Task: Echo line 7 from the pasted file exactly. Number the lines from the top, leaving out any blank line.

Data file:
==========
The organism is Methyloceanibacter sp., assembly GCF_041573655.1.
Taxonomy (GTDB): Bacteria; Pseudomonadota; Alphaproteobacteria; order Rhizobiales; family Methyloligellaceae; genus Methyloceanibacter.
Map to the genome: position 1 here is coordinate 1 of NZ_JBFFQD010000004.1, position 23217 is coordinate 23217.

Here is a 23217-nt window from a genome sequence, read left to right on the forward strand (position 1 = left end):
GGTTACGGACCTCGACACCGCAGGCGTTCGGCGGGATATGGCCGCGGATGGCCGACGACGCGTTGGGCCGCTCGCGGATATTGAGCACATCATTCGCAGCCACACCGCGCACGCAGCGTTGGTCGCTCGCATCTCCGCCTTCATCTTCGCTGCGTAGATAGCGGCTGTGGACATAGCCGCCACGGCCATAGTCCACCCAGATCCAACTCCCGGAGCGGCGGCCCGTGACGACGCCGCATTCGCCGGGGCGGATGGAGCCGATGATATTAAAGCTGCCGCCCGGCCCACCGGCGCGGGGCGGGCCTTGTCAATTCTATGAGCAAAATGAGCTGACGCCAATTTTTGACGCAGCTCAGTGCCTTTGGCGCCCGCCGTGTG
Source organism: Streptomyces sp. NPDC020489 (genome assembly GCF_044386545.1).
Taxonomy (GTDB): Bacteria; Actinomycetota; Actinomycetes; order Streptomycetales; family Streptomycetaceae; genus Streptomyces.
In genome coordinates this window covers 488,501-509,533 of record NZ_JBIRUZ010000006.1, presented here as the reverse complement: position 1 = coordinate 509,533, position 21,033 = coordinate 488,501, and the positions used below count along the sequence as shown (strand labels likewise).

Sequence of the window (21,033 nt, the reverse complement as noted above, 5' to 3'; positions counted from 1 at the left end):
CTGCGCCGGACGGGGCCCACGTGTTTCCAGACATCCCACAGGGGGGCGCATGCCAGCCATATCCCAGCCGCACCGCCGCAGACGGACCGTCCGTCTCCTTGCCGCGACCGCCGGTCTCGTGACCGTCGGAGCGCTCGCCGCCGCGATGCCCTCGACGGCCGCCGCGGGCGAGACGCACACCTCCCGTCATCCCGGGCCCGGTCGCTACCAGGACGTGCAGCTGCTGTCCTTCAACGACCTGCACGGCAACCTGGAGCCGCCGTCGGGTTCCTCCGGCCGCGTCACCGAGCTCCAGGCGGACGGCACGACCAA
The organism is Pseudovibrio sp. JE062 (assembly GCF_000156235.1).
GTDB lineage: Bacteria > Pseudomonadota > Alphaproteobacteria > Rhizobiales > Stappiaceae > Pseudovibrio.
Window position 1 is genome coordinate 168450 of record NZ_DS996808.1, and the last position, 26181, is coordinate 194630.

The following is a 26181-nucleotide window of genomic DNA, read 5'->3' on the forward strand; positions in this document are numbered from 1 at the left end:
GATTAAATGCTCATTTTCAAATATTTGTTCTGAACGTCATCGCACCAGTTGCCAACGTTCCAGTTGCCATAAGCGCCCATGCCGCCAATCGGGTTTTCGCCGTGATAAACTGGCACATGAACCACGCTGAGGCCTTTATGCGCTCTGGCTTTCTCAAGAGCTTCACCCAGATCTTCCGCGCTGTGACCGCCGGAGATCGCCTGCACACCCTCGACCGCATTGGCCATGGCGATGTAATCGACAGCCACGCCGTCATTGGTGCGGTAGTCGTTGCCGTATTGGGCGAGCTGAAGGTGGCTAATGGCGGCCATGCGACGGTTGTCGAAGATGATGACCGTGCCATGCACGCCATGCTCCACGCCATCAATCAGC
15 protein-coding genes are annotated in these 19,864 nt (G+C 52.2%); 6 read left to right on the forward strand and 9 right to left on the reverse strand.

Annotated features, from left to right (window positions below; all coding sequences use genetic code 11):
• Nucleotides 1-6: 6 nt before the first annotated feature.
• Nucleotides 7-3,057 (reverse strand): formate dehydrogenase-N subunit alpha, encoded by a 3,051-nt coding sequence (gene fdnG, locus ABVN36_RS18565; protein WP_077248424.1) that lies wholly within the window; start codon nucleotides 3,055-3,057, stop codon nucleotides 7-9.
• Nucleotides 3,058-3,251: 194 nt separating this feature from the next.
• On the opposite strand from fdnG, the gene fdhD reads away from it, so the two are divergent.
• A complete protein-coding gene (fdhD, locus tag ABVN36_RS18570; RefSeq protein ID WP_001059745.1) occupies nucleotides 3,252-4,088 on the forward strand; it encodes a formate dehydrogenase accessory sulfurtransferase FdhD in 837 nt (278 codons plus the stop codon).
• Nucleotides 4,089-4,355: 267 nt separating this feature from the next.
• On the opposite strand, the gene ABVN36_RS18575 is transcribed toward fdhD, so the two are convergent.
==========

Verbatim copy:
Taxonomy (GTDB): Bacteria; Actinomycetota; Actinomycetes; order Streptomycetales; family Streptomycetaceae; genus Streptomyces.